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(Guardian)   India is doing the Stage 1: ... Stage 2: Panic. Stage 3: Profit. routine with their economy   (theguardian.com ) divider line
    More: Fail, South African rand, capital controls, visual routine, Asian crisis, developing world, financial crisis  
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894 clicks; posted to Business » on 20 Aug 2013 at 9:52 AM (3 years ago)   |   Favorite    |   share:  Share on Twitter share via Email Share on Facebook   more»



12 Comments     (+0 »)
 
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2013-08-20 09:27:41 AM  
In a sense, this is a classic case of deja vu, a revisiting of the Asian crisis of 1997-98 that acted as an unheeded warning sign of what was in store for the global economy a decade later. An emerging economy exhibiting strong growth attracts the attention of foreign investors. Inward investment comes in together with hot money flows that circumvent capital controls. Capital inflows push up the exchange rate, making imports cheaper and exports dearer. The trade deficit balloons, growth slows, deep-seated structural flaws become more prominent and the hot money leaves.

And somewhere in there Goldman Sachs is making a f*cking fortune betting against their currency.
 
2013-08-20 10:24:37 AM  
The rupee has depreciated by 44% in the past two years and hit a record low against the US dollar on Monday.

This is just going to crush the economy of Hyrule.

//but seriously, this looks pretty scary
 
2013-08-20 11:05:59 AM  
Of concern is how this effects pricing for IT professional services.  Specifically, with the dollar so strong against the rupee, prices for services in the US will drop and cause additional pressure on American jobs.  But, it was inevitable that this would happen.  There is a huge supply of Indian IT workers right now and demand is way off its peak.
 
2013-08-20 11:44:20 AM  

Fluxinator: Of concern is how this effects pricing for IT professional services.  Specifically, with the dollar so strong against the rupee, prices for services in the US will drop and cause additional pressure on American jobs.  But, it was inevitable that this would happen.  There is a huge supply of Indian IT workers right now and demand is way off its peak.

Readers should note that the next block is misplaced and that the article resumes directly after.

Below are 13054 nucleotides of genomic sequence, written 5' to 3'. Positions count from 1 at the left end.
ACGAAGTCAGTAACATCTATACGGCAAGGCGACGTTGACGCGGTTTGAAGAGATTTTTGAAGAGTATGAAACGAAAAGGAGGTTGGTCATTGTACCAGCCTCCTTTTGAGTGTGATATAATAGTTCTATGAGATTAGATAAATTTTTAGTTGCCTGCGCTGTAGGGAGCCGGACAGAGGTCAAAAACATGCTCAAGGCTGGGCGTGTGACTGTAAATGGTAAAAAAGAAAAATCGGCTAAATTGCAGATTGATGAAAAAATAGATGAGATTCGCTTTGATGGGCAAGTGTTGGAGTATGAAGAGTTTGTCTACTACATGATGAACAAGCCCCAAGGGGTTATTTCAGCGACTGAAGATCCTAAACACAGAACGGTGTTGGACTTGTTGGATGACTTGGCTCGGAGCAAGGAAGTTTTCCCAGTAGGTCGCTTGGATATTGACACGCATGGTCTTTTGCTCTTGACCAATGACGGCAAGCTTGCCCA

Nope, not as much. In fact, the US tech market is stronger than ever and outsourcing companies in India are scared to death. They are enjoying the increased profits now, but what happens if it all returns back to normal?
 
2013-08-20 01:18:55 PM  

andhravodu: Fluxinator: Of concern is how this effects pricing for IT professional services.  Specifically, with the dollar so strong against the rupee, prices for services in the US will drop and cause additional pressure on American jobs.  But, it was inevitable that this would happen.  There is a huge supply of Indian IT workers right now and demand is way off its peak.

Nope, not as much. In fact, the US tech market is stronger than ever and outsourcing companies in India are scared to death. They are enjoying the increased profits now, but what happens if it all returns back to normal?


This.  It's a great time to be graduating in CS.  The last decade or so has been:

(All dates are approximate)
1999-2001: Dot-com-bubble.
2001-3: Dot-com-crash
2003-6: Outsourcing bonanza
2006-2008: "Do the needful.  WTF does 'do the needful' mean?"
2008-2010: "Holy FARK, these Indians in India are incompetent little farkers*.  Oh hey, the USA has spent the last 7 years ruthlessly purging their tech industry after the dot-com-crash to at least mitigate the idiots and rebranding programmers as developers? Let's go back there"
2010-2013: Insourcing gets big again.

*Because we've spent the last several decades peeling off the competent ones and importing them to the USA where they had to spend $2500/month for a 1 BR without asbestos in the Valley.  Hence why I'm a moderate fan of H1-B's.
 
2013-08-20 01:32:14 PM  
They've already instituted currency controls and banned gold imports,  indicators of being in the terminal stages of circling the bowl.
 
2013-08-20 03:27:11 PM  
The underwear gnomes laugh at subby's meme fail.
 
2013-08-20 07:55:04 PM  
Their bond rate is 10%?    Wasn't all of europe losing their shiat when the PIIGS rates nudged 7 or 8%?

why is this different?
 
2013-08-20 11:02:26 PM  
It's OK, they are heavily invested in Gold.
 
2013-08-21 04:59:35 AM  

Rambino: The underwear gnomes laugh at subby's meme fail.


Nah, that was the joke. The article specifically listed the stages as 1. Do nothing and hope the problem goes away. 2. Panic. 3. Call the IMF. With India being in stage 3.
 
2013-08-21 05:01:25 AM  

simusid: Their bond rate is 10%?    Wasn't all of europe losing their shiat when the PIIGS rates nudged 7 or 8%?

why is this different?


Germany isn't going to bail India out? ;)

But you're right, 7% and beyond was viewed as unsustainable, so I'd wager India is pretty farked.
 
2013-08-21 07:31:00 AM  

andhravodu: Fluxinator: Of concern is how this effects pricing for IT professional services.  Specifically, with the dollar so strong against the rupee, prices for services in the US will drop and cause additional pressure on American jobs.  But, it was inevitable that this would happen.  There is a huge supply of Indian IT workers right now and demand is way off its peak.

Nope, not as much. In fact, the US tech market is stronger than ever and outsourcing companies in India are scared to death. They are enjoying the increased profits now, but what happens if it all returns back to normal?




I bless the rains down in Africa, I bless the rains down in Africa
I bless the rains down in Africa, I bless the rains down in Africa
I bless the rains down in Africa
Gonna take some time to do the things we never have

Isn't Gates doing shiat down there with computers?
 
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